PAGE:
Pattern recognition

Sunday, November 24th, 2013

In routine cases, experienced physicians immediately recognize the correct diagnoses. The direct retrieval of relevant knowledge is an automatic non-analytical process that is often referred to as pattern recognition.(1;2) This immediate understanding of a patient’s problem in diagnostic terms is based on an automatic information integration process such as categorization and problem representation(2-4) or on the instant recognition of similarity to a previously seen case stored in memory.(1;5)

In general practice, contextual factors such as age, gender, prior medical history, drug use, family history and social context play an important role in generating accurate diagnostic hypotheses since they may make the presence of a disease more likely or less likely.(6) GPs’ contextual knowledge is a major diagnostic tool in recognizing disorders.(7-9)

 

(1) Norman GR, Eva K, Brooks LR, Hamstra S. Expertise in Medicine and Surgery. In: Ericsson KA, Charness N, Feltovich PJ, Hoffman RR, editors. The Cambridge Handbook of Expertise and Expert Performance.New York: Cambridge University Press; 2006. p. 339-54.

(2) Elstein AS, Schwarz A. Clinical problem solving and diagnostic decision making: a selective review of the cognitive literature. BMJ 2002 Mar 23;324(7339):729-32.

(3) Bordage G. Prototypes and semantic qualifiers: from past to present. Med Educ 2007 Dec;41(12):1117-21.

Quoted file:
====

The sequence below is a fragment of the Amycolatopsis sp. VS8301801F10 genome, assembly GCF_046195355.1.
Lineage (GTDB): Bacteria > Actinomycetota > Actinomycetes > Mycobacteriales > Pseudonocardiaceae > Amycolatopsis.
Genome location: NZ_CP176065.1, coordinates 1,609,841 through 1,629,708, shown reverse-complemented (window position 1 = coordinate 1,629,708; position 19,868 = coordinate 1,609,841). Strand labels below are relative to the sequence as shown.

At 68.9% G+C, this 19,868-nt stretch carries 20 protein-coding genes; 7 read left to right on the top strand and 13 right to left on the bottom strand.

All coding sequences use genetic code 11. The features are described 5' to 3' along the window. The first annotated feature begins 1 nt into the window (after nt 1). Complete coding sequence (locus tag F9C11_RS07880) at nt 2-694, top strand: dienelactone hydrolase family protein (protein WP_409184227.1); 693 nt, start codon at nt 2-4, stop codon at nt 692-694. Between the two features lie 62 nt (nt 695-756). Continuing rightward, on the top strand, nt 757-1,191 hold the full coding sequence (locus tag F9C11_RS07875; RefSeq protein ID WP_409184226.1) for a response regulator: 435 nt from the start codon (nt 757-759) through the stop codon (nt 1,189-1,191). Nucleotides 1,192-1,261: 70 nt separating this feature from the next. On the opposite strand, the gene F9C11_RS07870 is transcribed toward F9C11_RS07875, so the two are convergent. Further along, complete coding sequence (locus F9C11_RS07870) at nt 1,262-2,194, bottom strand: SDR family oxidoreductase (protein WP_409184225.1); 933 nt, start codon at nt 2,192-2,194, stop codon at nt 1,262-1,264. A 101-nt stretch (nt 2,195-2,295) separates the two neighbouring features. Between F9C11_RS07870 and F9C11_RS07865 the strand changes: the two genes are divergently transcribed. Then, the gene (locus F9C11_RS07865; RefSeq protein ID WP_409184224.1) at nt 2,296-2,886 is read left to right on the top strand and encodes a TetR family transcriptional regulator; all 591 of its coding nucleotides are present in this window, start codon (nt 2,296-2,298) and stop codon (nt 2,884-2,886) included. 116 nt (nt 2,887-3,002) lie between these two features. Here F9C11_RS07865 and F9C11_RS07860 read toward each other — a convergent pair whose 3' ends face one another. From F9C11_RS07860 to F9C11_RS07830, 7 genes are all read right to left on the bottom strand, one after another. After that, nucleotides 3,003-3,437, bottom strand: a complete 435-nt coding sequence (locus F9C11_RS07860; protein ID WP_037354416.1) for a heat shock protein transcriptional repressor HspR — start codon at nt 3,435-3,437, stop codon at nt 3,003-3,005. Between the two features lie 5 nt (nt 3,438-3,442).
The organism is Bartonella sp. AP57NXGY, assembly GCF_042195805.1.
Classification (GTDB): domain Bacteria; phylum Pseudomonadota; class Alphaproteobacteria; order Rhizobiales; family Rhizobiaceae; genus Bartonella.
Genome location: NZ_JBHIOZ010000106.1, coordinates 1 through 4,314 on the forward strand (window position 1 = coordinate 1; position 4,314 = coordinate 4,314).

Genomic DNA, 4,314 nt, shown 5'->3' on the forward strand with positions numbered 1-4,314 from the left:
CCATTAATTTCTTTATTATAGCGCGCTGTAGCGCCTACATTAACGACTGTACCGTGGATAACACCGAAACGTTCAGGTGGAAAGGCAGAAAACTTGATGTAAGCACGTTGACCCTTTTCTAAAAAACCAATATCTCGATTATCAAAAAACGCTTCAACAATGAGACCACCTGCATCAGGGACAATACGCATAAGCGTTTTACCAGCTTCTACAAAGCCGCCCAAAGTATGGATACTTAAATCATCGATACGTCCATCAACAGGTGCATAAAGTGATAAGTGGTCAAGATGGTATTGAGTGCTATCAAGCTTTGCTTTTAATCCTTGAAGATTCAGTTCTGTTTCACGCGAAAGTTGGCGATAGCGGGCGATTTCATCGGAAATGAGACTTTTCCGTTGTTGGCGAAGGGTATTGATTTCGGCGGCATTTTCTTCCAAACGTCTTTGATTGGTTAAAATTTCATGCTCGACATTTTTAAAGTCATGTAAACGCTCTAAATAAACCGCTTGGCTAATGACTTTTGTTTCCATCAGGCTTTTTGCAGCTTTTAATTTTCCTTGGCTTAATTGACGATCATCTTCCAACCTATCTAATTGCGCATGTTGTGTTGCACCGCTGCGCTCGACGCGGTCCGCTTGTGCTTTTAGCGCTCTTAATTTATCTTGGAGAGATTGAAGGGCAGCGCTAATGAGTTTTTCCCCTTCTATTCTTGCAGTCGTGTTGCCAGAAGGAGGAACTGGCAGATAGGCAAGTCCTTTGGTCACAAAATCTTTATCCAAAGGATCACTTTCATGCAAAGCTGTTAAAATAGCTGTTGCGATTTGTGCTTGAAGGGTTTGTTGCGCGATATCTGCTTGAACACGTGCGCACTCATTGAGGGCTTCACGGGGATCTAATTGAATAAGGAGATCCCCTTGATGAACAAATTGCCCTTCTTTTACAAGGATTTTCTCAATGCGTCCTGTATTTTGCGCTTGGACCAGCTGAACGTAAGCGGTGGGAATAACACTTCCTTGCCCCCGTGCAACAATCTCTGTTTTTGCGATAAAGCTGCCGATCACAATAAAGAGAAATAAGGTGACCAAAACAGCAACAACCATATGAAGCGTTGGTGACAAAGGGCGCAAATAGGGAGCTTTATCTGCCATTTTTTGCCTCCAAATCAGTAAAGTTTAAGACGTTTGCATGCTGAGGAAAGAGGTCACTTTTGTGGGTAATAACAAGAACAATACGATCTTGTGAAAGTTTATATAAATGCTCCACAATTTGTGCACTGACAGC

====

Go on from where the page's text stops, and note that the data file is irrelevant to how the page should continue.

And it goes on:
(4) Van de Wiel M, Boshuizen HPA, Schmidt H. Knowledge restructuring in expertise development: Evidence from pathophysiological representations of clinical cases by students and physicians. Eur J Cogn Psych 2000;12(3):323-55.

(5) Norman G, Young M, Brooks L. Non-analytical models of clinical reasoning: the role of experience. Med Educ 2007 Dec;41(12):1140-5.

(6) Hobus PP, Schmidt HG, Boshuizen HP, Patel VL. Contextual factors in the activation of first diagnostic hypotheses: expert-novice differences. Med Educ 1987 Nov;21(6):471-6.

(7)¬†Lykke K, Christensen P, Reventlow S. “This is not normal … “–signs that make the GP question the child’s well-being. Fam Pract 2008 Jun;25(3):146-53.

(8)¬†Hjortdahl P. The influence of general practitioners’ knowledge about their patients on the clinical decision-making process. Scand J Prim Health Care 1992 Dec;10(4):290-4.

(9)¬†Jones I, Morrell D. General practitioners’ background knowledge of their patients. Fam Pract 1995 Mar;12(1):49-53.